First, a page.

Who's behind the 'Association of Iranian Nazis'
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Our Observer in Iran alerted us on this surprising newcomer to the Iranian Web: a website and discussion forum for the “”. He was surprised to note that the domain name extension is ".ir", which indicates that it has been officially approved by Iranian authorities.
Screen shot from the website www.irannazi.ir
Our Iranian Observer, Alireza Amirhajebi, alerted us on this surprising newcomer to the Iranian Web: a website and discussion forum for the “Association of Iranian Nazis”. He was surprised to note that the extension of the domain name was ".ir", which indicates that it was officially approved by Iranian authorities.
UPDATE - 22 NOV : The Minister for Islamic Guidance has issued a press statement regarding the Nazi site. He states that he has no connection with this publication, nor did he give permission for it to be published. According to a number of our Observers, access to the Nazi site has been blocked in Iran in the past few days. Following our article, our Observer Alireza Amirhajebi, has become the object of personal attack in an article on a Farsi website, in which he has been accused of supporting Zionism.
“There is a small but slowly increasing minority of Iranian youths who think that ‘pure-blooded’ Persians are the true Aryans”
Alireza Amirhajebi is a retired journalist. He lives in Tehran.
This looks like a new website, the first discussion posts only go back as far as August 2010. You have to be a registered member to access the forum or any of the information posted on the site. The site seems to have about 500 members. Most use pseudonyms, so their real names, ages, or professions are unknown.
What’s most surprising about the site is that its URL ends by ".ir", the domain name extension of all official Iranian sites. This means that the association and its website have registered and been approved by both the ministry of Culture and the ministry of Communications. Obviously, authorities are at least aware that the association exists.
[The institution in charge of validating ".ir" domain name extentions is the ministry of Communications. However all Iranian sites, whatever their domain names, must register with the ministry of Culture and Islamic Orientation. The vice-minister of the latter, Mohamed-Ali Ramin, organised Tehran's infamous negationist conference on the Holocaust in 2006].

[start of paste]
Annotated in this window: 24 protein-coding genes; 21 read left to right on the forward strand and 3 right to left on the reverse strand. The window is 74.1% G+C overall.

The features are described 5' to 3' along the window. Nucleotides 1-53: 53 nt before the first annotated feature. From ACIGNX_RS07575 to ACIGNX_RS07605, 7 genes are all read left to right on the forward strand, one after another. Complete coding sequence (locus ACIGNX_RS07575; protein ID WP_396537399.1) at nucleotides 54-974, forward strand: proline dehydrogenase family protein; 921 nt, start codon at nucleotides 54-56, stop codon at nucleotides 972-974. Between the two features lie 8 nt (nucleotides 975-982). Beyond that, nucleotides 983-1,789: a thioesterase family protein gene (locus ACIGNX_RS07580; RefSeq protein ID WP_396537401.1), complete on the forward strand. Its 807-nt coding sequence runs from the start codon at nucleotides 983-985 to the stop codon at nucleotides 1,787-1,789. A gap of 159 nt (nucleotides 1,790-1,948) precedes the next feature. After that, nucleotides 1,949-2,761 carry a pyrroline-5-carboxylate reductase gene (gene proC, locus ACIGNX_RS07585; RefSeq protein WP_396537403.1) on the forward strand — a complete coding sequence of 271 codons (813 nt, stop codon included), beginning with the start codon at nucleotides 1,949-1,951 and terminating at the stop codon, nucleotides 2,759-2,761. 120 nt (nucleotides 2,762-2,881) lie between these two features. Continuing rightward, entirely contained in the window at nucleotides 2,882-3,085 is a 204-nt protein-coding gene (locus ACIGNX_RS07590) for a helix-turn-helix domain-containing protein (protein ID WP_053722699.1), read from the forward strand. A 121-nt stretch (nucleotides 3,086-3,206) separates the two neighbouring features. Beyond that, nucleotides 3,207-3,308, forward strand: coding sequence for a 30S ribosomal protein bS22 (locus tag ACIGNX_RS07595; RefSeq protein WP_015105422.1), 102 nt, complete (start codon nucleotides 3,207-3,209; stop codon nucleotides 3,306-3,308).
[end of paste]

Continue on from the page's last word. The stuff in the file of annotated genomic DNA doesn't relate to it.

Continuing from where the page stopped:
In my view, members of this kind of association come from a small but slowly increasing minority of Iranian youths who are attracted by the notion that “pure-blooded” Persians are the true Aryans – a notion tainted with strong anti-Turkish and Arab sentiment. This belief is not new, it stems from a 5th Century BC carving in the archaeological site of Naqsh-e Rustam attributed to King Darius I, in which he says he is “from the Aryan race”.
“I have spoken to young Iranians who defend Hitler”
I have personally spoken to several young Iranian men who defend Hitler as someone who had converging interests with the Iranian people. [In the 1930’s] The Shah Reza Pahlavi's close ties and economic alliance with the Nazi regime worried allies. It was at that period that the Shah changed the country’s name from Persia to Iran, which means “land of the Aryans” in Persian. “Germany has never been at war with Iran”, they argue, defending the Nazi regime as a great infrastructure builder. But in fact they know very little about the history of World War II and the atrocities committed under the Third Reich.
In parallel to this sentiment, which could be described as “Persian nationalistic”, there is the pervasive anti-Semitic and anti-Israeli discourse of the current Iranian regime. The two lines of thought converge to form the ideology that is expressed on the website, which posts messages that range from “Hitler loved Iran” to “Iran needs the power to fight Israel”. I believe this is why the government will not try to censor this kind of neo-Nazi movement, it may even back them. I wouldn’t be surprised if these groups begin taking some form of concrete action – be it in the political sphere or in the street – sometime in the future.”
Post written with France 24 journalist Lorena Galliot